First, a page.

When Kamino first debuted in “Star Wars: Episode II — Attack of the Clones”, it was hardly a fan favorite, as the weird Grays-inspired Kaminoans delivered scenes with jumbled bureaucracy, and while the clone army they provided was responsible for one of the best sequences in that film (the Battle of Geonosis), it wouldn’t be until the 2003 “Clone Wars” animated show and “Star Wars: Episode III — Revenge of the Sith” that fans would fall in love with clones, and it wouldn’t be until Dave Filoni’s “Clone Wars” series that the place would get much development.
Yet in 2021, it brings me a bit of pain to see the place finally destroyed in Episode 15 of “The Bad Batch” (spoilers, though we’re almost at the end of this show, so if you’re reading this afraid of having the show spoiled, what are you doing?)
Context: This week’s episode of “Bad Batch” follows up on last episode’s cliffhanger in which Crosshair (Dee Bradley Baker) captured Hunter (also Dee Bradley Baker) and hopes to lure the entire Bad Batch Squad (also Dee Bradley Baker) into his grasp. For some reason, we learn that he has taken Hunter back to the cloning facility on Kamino they were all created at. This is convenient for Vice Admiral Rampart (Noshir Dalal) because it means that if things go badly for Crosshair, he can dispose of him with the rest of the facility.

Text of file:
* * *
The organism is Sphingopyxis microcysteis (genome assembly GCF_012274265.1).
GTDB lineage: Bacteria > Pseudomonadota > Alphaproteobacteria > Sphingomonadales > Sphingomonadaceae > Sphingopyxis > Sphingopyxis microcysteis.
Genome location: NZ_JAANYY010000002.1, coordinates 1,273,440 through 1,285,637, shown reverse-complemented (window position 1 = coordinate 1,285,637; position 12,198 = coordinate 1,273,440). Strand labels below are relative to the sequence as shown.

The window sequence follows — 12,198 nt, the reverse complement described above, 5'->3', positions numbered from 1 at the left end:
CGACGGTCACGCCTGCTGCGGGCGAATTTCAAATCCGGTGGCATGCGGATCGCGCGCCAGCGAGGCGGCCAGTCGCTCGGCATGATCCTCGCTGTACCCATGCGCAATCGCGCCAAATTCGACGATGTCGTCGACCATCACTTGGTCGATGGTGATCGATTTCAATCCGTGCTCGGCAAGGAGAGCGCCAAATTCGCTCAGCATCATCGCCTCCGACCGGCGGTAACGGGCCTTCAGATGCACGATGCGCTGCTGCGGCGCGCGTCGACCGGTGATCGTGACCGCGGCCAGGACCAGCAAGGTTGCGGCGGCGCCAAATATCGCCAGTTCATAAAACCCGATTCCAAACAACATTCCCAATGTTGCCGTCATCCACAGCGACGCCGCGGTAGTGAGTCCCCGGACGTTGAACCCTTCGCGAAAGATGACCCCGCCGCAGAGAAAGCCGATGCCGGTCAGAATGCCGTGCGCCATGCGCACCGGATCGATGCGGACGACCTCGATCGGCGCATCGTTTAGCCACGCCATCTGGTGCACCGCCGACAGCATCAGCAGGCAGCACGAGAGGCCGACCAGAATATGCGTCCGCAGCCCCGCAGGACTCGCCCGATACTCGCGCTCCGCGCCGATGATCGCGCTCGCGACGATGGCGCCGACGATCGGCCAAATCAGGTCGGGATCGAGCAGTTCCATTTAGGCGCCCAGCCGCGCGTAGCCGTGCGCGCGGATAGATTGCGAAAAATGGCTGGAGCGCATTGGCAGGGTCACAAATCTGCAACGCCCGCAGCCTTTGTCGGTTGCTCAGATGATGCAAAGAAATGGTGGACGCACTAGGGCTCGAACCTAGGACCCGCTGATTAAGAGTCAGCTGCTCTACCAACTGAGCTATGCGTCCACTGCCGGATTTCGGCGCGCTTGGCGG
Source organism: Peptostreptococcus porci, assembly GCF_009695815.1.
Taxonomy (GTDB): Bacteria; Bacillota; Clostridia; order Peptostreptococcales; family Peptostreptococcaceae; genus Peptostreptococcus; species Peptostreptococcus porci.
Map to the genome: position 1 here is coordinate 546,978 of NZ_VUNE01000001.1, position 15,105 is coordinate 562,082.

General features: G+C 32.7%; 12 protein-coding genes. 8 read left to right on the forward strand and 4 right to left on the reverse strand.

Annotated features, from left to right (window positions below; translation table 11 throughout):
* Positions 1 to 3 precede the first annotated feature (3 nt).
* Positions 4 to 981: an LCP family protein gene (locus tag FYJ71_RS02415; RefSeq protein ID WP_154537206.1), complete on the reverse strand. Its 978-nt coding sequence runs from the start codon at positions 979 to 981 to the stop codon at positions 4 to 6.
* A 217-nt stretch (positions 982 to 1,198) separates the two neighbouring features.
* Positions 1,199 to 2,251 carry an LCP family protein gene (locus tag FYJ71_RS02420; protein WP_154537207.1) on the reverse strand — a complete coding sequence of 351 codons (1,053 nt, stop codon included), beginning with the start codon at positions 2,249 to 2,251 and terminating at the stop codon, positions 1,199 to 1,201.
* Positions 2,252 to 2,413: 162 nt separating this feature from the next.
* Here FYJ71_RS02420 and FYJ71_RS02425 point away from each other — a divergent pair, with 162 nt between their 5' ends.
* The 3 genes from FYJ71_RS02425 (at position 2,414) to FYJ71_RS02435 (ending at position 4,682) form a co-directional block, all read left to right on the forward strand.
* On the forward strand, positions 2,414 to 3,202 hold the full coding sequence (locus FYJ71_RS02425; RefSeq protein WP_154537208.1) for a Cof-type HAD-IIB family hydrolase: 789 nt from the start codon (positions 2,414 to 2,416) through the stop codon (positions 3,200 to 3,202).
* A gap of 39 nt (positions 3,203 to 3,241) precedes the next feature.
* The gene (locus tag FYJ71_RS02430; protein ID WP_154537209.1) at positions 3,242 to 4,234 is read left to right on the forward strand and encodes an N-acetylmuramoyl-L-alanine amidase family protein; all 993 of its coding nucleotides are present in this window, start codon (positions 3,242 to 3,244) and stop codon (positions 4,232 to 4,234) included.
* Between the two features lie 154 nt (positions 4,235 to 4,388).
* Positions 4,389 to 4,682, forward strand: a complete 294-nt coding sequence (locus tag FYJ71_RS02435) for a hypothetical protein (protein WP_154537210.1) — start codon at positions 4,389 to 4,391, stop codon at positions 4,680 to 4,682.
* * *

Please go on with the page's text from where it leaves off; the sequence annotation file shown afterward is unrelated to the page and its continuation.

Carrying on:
And it does, indeed, go badly for Crosshair, who is set on getting his old squad to join the Empire, even at the expense of his new one (Crosshair kills his new squad once they disobey him). We also learn in this episode something I’ve been suspecting: Crosshair doesn’t have an inhibitor chip, this is just how he is as a person. As a result, Rampart uses three Star Destroyers to destroy the cloning facility, and I really felt like a part of my childhood died when Kamino did.
I honestly did not think I would have this much of a reaction seeing something that was widely panned when it first came out get destroyed like this. The prequels and everything in them have aged so bizarrely not only because of nostalgia, meme culture, but also the supplemental materials like the “Republic Commando” video game and books and Filoni’s “Clone Wars” show that elevated them that I do genuinely love them in a way I don’t think I will ever love the sequels.
There certainly was a lot of setup to this episode, but I can confidently say that this is the moment in which “Bad Batch” joins “The Clone Wars” and “Rebels” as some of the best stories in the Star Wars franchise.
“Star Wars: The Bad Batch” Season 1: Episode 15 “Return to Kamino” gets a 9/10